I tried to hold a smile.

He kept examining my passport, and instead of stamping it, or giving it back to me, or wishing me a nice trip, he passed it to another officer.

No. It wasn’t going as smoothly as Kareem had predicted.

Both officers looked at me with pity or mistrust, whispering, arguing, taking notes, talking on the phone and making unnecessary gestures, until two guards emerged from nowhere and held my arms firmly. I looked back at the spot I had seen Kareem last.

He wasn’t there anymore.

The guards pulled my arm behind my back and the coldness of handcuffs pressed my wrists. They dragged me, and the foreign gawk of the crowd weakened my resistance. My steps brushed the floor. The sweat ran along my spine. The heat of a warm hand pushed down my head. I looked at my boots and everything turned blurry and humid, as if those black rainy clouds from outside had penetrated the huge space of the terminal. Everything was gray. What if this grayness wasn’t temporary, but the permanent color of the world? What if Kareem had abandoned me?

# # #

The air smelled like the moldy food. The first interrogation room in a chain of the many others that followed had no window. Its walls, covered with framed decrees and laws written in Turkish. Its ceiling, low.

The guards screamed in my face and their saliva spattered all over my skin. They threw me on an iron bench, and I showed no resentment. The officer seated before me ignored my presence. His black eyes, hidden under thick eyelashes, moved fast over a paper that my guards had given him. He had no moustache, and a large brown mole disfigured his round cheek.

I waited.

The room grew quiet as the guards left, following the officer’s signal. The tag on his chest read: Mohammad Mehran Bey. He frowned, going through my fake passport. “Afsaneh Farmand,” he said, as he held the evidence of my crime.

I nodded, remembering my new name. I wasn’t Roya Boustan anymore. Kareem had told me to reveal nothing. “You go mute,” he said. I was mute, even deaf, stuck with this short angry man. Anyway, none of the few sentences I had learned in Turkish could have helped me in this moment, in this room. So I remained quiet, and memorized the order of the folders on his organized desk. Mine was black. I stared at the vague lines of the mosaic covering the floor, counting them, calculating the approximate length of the room, multiplied by its width, guessing its height, estimating the volume of my suffocation, the volume of the missing air.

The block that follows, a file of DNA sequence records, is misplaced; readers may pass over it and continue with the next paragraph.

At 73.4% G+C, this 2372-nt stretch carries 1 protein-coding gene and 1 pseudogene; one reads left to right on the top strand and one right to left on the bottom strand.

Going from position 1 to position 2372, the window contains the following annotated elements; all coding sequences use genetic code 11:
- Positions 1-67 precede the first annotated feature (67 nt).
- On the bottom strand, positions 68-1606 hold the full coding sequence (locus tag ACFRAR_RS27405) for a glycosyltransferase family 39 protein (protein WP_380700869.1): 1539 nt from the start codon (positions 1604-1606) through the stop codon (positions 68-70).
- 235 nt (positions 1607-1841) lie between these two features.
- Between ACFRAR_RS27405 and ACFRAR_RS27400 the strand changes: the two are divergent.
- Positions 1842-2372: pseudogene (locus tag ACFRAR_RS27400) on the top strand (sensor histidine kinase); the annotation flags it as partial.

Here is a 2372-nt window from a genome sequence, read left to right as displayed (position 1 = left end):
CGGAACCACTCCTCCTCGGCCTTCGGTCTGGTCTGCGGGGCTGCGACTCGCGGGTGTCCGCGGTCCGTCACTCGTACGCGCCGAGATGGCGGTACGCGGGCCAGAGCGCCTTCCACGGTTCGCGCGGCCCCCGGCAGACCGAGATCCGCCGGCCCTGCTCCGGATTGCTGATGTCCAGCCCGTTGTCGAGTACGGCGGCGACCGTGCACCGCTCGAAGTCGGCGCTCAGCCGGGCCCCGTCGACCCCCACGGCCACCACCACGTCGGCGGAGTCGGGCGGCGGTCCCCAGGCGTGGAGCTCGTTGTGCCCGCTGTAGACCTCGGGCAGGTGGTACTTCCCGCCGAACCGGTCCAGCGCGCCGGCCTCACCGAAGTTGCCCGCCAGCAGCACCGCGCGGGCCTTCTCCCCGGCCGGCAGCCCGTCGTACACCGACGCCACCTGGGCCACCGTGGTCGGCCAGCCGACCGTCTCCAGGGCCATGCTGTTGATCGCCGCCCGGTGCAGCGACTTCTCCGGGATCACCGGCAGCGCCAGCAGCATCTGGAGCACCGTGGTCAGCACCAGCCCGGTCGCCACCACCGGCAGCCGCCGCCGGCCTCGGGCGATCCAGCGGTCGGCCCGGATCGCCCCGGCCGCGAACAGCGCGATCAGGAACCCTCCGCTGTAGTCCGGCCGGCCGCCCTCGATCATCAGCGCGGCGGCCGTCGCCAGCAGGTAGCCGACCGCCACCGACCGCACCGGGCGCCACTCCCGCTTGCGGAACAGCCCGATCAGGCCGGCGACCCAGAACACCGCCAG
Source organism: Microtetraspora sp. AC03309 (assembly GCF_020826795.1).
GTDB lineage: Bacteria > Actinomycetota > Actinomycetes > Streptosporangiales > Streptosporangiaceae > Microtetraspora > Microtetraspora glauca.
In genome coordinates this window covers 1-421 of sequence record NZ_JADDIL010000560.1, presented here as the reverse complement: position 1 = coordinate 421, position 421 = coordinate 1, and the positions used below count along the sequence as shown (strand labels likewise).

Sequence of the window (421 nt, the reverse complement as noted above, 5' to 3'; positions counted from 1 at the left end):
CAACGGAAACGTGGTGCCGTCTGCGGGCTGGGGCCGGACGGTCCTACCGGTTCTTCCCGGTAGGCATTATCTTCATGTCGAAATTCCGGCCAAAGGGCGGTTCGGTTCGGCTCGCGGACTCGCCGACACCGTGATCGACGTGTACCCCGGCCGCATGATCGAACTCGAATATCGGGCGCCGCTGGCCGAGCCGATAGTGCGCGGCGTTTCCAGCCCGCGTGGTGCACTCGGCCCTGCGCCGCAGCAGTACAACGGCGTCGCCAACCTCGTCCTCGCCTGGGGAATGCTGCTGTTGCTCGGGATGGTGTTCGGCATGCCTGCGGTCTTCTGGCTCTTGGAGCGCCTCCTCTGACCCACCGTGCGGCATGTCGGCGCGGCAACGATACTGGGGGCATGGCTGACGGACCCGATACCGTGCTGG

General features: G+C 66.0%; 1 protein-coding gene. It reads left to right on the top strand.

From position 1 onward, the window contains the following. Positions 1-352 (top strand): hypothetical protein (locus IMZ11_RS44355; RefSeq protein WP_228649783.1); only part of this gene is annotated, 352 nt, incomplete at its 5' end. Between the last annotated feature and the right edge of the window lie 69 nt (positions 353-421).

He waved at me to approach his desk. “I’m innocent,” I said, and he nodded, as if he already knew it, pointing impatiently at the small box at the bottom of a paper. I signed the document hastily without understanding its significance. I was just happy to leave the room. I was just happy that the interrogation had ended and I was still alive.

Following the tall guard with blond hair, I remembered Kareem’s words, “You’re safe. I’ve bribed them with your father’s money. I have the right connections,” he told me, staring at my gold necklace. Why did I take that stare for lust, and not for greed?  Why did Father trust Kareem? My father’s entire savings wasn’t enough for a smuggler’s loyalty. How could I have been so clueless, so naïve?

Every few steps, the guard turned back and shouted. Walk faster, it meant. A dark long corridor took us to the back door of the building, where a police car waited.

The storm sprinkled a few drops of rain on my face, before I was pushed inside. I liked the velvet texture of the car seats and the warmness of the air. The engine roared and the guards – sitting in front – forgot to be angry with me. My body ached as the car drove over bumps and slopes of the narrow road, yet I didn’t want the ride to end, not knowing whether they were going to threaten me or to beat me up, trying to find out my real name. Who should I be, if I can’t be myself? The lightning broke and the cold face of Mrs. Mostofi, my first grade teacher, swept over me and I heard her voice in my head, “show me your palms.” Handcuffed, I tried to overcome my shaking. I had to be positive. I had to relax as Kareem had told me, but I couldn’t stop thinking, what if these guards, like Mrs. Mostofi, enjoyed torturing me.

….

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About lifeacrossthesun

Writer/ 2011 PEN USA Emerging Voices fellow
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One Response to The Silent Growth of Trees: Story of an impossible escape (Chapter One)

  1. Read it a few times, it sounds interesting, intriguing and hope to see more of it which will prompt me to form an opinion (Not that I am an expert).